The changes have entered the release-candidate stage. The plan at the moment is to go stable if we have an entire blead-cycle without any significant changes needed. What constitutes a significant change? This is a grey area, obviously documentation, version number, and error message typo fixes are not significant. Logic changes on the other hand can be, at the moment I am relying on discussion with the toolchain-gang and the perl-qa group to make this call.

Pod::Readme can now be used with Dist::Zilla

I've recently released a new version of Pod::Readme with hooks to work with Dist::Zilla.

I also worked with Fayland 林 so that Dist::Zilla::Plugin::ReadmeFromPod will use Pod::Readme.

This means that you can use Pod::Readme's POD syntax in your module for generating README files. This includes the ability to:

  • Write POD sections in your module that are only shown in the README, such as the installation instructions, prerequisites, etc.;
  • Exclude other POD sections from the README, such as the details of functions and methods in your module;
  • Include the module's version, latest changes, or prerequisites in the README automatically;

You can also generate README files in alternative formats, such as POD, markdown or HTML.

Day 6: Think globally, act localizably (File::umask, Locale::Tie, Unix::setuid)

About the series: perlancar's 2014 Advent Calendar: Introduction to a selection of 24 modules which I published in 2014. Table of contents.

Local variables or dynamic scoping is a very nifty feature of Perl that nowadays do not exist in a lot of other languages. It allows you to temporarily set the value of a global variable during a block/scope during runtime, effectively localizing global variables. For example, even though some modules provide configuration settings as global variables, like Data::Dump's $INDENT, you can change the values of these variables without having a global effect by using local:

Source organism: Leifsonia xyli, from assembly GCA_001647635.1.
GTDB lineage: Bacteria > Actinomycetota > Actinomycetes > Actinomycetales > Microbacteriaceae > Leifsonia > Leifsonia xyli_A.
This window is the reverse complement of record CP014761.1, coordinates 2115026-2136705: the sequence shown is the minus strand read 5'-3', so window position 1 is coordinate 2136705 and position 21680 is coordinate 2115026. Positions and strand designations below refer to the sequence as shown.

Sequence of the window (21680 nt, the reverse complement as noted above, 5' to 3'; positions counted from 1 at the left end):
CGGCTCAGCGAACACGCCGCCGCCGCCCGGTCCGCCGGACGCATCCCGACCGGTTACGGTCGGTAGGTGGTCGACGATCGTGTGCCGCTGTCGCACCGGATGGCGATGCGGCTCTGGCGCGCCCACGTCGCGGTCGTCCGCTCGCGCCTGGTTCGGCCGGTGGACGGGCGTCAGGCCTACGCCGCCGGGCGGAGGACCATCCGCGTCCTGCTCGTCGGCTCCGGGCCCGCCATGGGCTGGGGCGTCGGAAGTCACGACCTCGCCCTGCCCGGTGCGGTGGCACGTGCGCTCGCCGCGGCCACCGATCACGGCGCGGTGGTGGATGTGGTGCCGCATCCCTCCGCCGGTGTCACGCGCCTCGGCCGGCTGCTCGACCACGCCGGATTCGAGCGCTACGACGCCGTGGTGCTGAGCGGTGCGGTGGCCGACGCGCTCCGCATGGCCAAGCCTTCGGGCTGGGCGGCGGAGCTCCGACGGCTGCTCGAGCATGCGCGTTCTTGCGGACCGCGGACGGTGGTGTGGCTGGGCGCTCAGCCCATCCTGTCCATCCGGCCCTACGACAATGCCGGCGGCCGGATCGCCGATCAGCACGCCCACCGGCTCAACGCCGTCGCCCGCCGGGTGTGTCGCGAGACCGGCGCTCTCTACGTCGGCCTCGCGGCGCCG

local $Data::Dump::INDENT = ""; # disable indenting
    $res = Data::Dump::dump(...);
# here the value of $Data::Dump::INDENT is restored the original value

Day 5: Look ma, no 'argument list too long'! (App::rmhere)

About the series: perlancar's 2014 Advent Calendar: Introduction to a selection of 24 modules which I published in 2014. Table of contents.

If you spend enough time on a Unix/Linux shell, sooner or later you'll be faced with the task of removing files in a directory that contains a lot of those files (in my case, it's usually a Maildir with lots of spam/unread emails). The directory will contain so many files (like 50k or even millions) that doing rm * will fail with the annoying "Argument list too long" message because the * wildcard is expanded by the shell into a multimegabyte list that doesn't fit into the readline buffer. To delete the contents of this directory you will have to resort to some tricks, like using xargs -n, or going up one level, deleting the container directory, and later recreating it.